My name is Abi, I'm 25 and a special needs teacher, however my life outside of the school gates devoted to sport and being an inspiration to those around me.
As a youngster I did not enjoy sport, my parents encouraged me to try most sports and were keen for me to swim. I hated swimming until I was introduced to races when I joined my local swimming club. The bug of racing, training and progression was therefore caught and I learnt to love the sport, it became my life, and I reached National level by the age of 16, I trained up to 4 hours a day, with my club Lincoln Vulcans, many of which were my best friends. This was the time where important life decisions were made about my future career and education and so I chose to pursue my goal to become a teacher by reducing swimming training and focusing on getting a-levels to go to university. I eventually quit swimming competitively as I found the reduction in my performance too difficult to bare!
With the lack of training and close knit friends I became ill at university, the absence of a sport and many other factors I developed a high level of anxiety and depression which furthered progressed into eating disorders. I had panic attacks daily, and my health was seriously in danger, I developed osteoporosis and risked losing my life. A huge stroke of luck saved me, I was asked to do a 10 km running race, for charity. I trained daily and it gave me a new focus, I joined a new club and when the race day came, I loved it! I even entered another the next month, not for charity, but myself, and I won it, the Stevington 12km race. From there I have run three marathons, many half marathons, three ultra-marathons and broken two British records and a world record on the treadmill, raised thousands of pounds for charity and am in full health and fully recovered mentally too. This is not to say running is the only thing that helped me recover, I had months of CBT, and I moved home to be supported by my parents.
In 2014 I decided to get back in the pool after 5 years of fearing the overly familiar smell of chlorine. I did a sprint triathlon, just to mix up my training for Edinburgh marathon. I had a second hand cyclo-cross bike, far too big for me, as it was a male frame! It was horrendous, the weather was terrible, and I cried through the bike, but yet again, the bug was caught and five months later I entered an open-water triathlon (wetsuit off eBay!) and had a triathlon coach. To my shock and surprise I qualified for the age-group GB squad for the European championships in Geneva. I was amazed, as during that race I felt like a complete novice, with no alien looking aero-helmet, and certainly no tri-bars, how on earth could I represent the country? I was a runner, not a triathlete!!!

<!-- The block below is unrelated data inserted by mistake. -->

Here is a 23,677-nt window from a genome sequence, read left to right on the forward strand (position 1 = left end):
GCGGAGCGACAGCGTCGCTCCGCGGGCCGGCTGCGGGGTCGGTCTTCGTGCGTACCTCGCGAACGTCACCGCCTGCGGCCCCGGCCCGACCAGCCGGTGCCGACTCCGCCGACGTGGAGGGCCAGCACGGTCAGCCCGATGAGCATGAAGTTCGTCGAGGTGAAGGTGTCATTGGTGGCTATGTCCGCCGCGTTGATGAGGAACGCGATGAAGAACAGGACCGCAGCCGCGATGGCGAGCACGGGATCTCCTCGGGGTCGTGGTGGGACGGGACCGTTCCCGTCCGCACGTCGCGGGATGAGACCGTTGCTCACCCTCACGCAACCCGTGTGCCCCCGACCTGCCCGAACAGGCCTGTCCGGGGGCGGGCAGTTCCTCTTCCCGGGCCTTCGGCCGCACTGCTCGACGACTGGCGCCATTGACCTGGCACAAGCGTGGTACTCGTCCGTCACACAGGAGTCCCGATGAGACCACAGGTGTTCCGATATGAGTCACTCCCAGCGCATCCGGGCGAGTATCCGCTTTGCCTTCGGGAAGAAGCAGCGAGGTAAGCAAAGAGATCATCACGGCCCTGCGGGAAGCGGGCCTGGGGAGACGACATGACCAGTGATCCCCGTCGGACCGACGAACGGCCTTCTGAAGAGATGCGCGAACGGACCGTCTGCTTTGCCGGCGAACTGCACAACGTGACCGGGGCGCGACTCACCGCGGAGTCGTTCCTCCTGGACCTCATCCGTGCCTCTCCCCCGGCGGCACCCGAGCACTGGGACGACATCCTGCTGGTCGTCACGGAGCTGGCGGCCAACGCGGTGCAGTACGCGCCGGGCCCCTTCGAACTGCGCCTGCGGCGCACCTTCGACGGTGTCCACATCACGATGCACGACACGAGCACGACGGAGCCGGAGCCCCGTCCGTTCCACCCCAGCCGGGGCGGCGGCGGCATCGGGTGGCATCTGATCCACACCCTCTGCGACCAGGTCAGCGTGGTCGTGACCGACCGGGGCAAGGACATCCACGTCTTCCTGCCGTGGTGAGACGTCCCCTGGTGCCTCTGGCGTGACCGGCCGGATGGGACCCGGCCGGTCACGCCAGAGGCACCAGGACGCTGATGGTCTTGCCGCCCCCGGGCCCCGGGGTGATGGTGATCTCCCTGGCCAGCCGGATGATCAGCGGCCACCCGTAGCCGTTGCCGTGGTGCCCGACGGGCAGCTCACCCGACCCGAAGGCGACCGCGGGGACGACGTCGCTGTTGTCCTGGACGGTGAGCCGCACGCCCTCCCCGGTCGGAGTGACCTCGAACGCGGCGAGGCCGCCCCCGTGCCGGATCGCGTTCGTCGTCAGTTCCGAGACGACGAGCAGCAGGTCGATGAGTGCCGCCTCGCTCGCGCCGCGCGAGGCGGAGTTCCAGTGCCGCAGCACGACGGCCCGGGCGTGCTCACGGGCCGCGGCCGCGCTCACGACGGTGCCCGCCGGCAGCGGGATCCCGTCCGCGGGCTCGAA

But I did, July 2015 I had done more triathlon races, another marathon under my belt (London, 3.07) and had completed months of mixed running and triathlon training. I was beginning to understand cycling, and even had sponsorship for a new, carbon, FEMALE, fitting race bike from Terry Wright cycles. The race was surreal, I remember looking out into Lake Geneva as I stood on the start line feeling so proud yet so incredibly nervous. The swim was brutal, hence I got out into a lead, the brutality of it sure makes you swim fast! Then a mistake highlighting my lack of experience got me, my goggles completely fogged with the difference in temperatures in and out the water. I stopped to de-fog and carried on still near the front. In transition I was relieved to be on dry-land only to be crashed into at the mount line. It’s funny how time stands still when you realise you’re stood in a GB suit and your chain is hanging off and there are hordes of people shouting your surname. I put the chain back on, completed the bike and then ran the fastest 5km I ever have, the second fastest out of all females there on the day. I scraped a 12th position. Not bad for a novice, for someone a year earlier considered a 10 mile ride a long one!
Since then my distances and experience had increased, with more races completed, some won, I'm ready for the 2016 season, as a triathlete, no longer a runner. A new coach, a new focus and living with my best friend, training buddy, and fellow Sealskinz ambassador I feel I am ready to give triathlon my best this season. I am now competing in half-ironman distance triathlons and will be competing in the years World Standard distance triathlon in Mexico this September. Longer distances are what I have always been designed for in swimming and running and I hope to take this to the next level in triathlon by doing an iron-man in the next few years. I feel my story is an example of inspiration to others that you should never underestimate how far you can go, and even when you reach your darkest place, eventually you will rise above it.